Recent Articles

Last week, more improprieties surfaced at the scandal-plagued Minerals Management Service, where oil companies had been allowed unethical influence over regulatory activities in Louisiana. The planned reorganization of the troubled MMS is only a half-step towards true reform though. Revenue Watch Director Karin Lissakers writes that the ongoing situation makes it clear that transparency of key public data, which makes it far harder to hide regulatory or industry misdeeds, is critical to accountable government.
Development is underway for a new International Financial Reporting Standard that could make oil, gas and mining companies publish what they pay to governments for country in which they operate. Learn how you can take action to help secure important reporting reforms this June and July.
On June 3, the Hong Kong Stock Exchange (the HKEx) puts new disclosure rules into effect for mineral companies, marking a significant step forward in the global campaign to establish greater transparency and accountability in the extractive industries. The rule change is a sign of positive momentum as the International Accounting Standards Board considers actions that could have even greater reach, and also weakens the case against greater disclosure by extractive companies on the basis of the disadvantage born by any "first mover."
A new report by PricewaterhouseCoopers (PWC) surveys the contributions made by mining companies to public finances, offering details on various forms of taxes and contributions, and suggestions for how companies could benefit from increased transparency in reporting their tax affairs.
On Friday, May 21, RWI partners including EG Justice and Global Witness present a discussion in Washington, D.C. on Equatorial Guinea's oil sector and the gaps in existing transparency efforts. The distinguished international panel will explore why U.S. government action is critical to addressing corruption and improving the lives of the citizens of Equatorial Guinea.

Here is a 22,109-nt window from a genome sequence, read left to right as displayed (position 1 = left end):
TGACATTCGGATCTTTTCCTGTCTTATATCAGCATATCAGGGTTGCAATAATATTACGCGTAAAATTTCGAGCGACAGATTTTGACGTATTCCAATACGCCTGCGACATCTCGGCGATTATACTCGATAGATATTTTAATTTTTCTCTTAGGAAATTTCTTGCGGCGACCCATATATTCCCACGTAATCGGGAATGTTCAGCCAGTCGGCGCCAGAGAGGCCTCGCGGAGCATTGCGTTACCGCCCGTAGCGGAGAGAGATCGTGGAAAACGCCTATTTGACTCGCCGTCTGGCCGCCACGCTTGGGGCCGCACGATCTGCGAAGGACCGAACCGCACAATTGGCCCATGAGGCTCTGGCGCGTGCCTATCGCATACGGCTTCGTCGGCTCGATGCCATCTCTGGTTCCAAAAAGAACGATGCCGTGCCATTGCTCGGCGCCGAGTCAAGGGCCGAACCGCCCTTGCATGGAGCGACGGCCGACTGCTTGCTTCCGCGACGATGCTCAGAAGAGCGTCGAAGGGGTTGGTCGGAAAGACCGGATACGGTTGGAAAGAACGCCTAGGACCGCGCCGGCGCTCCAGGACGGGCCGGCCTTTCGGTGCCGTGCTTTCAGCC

A proposal by U.S. Senators Richard Lugar and Ben Cardin would require any company listed on the U.S. Securities and Exchange Commission to disclose payments to governments for access to natural resources. As Congress debates this amendment to financial reform legislation, and the best response to the BP oil spill, RWI Director Karin Lissakers explains the urgent need for legal reform to ensure extractive sector transparency and accountability. Read more at The Huffington Post ...
In late March, Oil & Gas Journal editor Bob Tippee spoke to a gathering of the Gas Processors Association (GPA) on the necessity of renewing a once-vibrant corporate conversation on the concept of the extractive industry's "license to operate." In an eloquent call to action, Tippee noted the important role that the Revenue Watch Institute has played in maintaining an emphasis on transparency in extractive industry contracting. Praising the insights of recent RWI report Contracts Confidential, Tippee exhorted GPA members to open their contracts up for public oversight, and transform them from objects of secrecy into vehicles for building trust.
Revenue Watch's Indonesian partner, PATTIRO, together with researcher Laura Paler of Columbia University and NGO LPAW, conducted an innovative grassroots campaign to raise awareness about government management of public finances at the local level.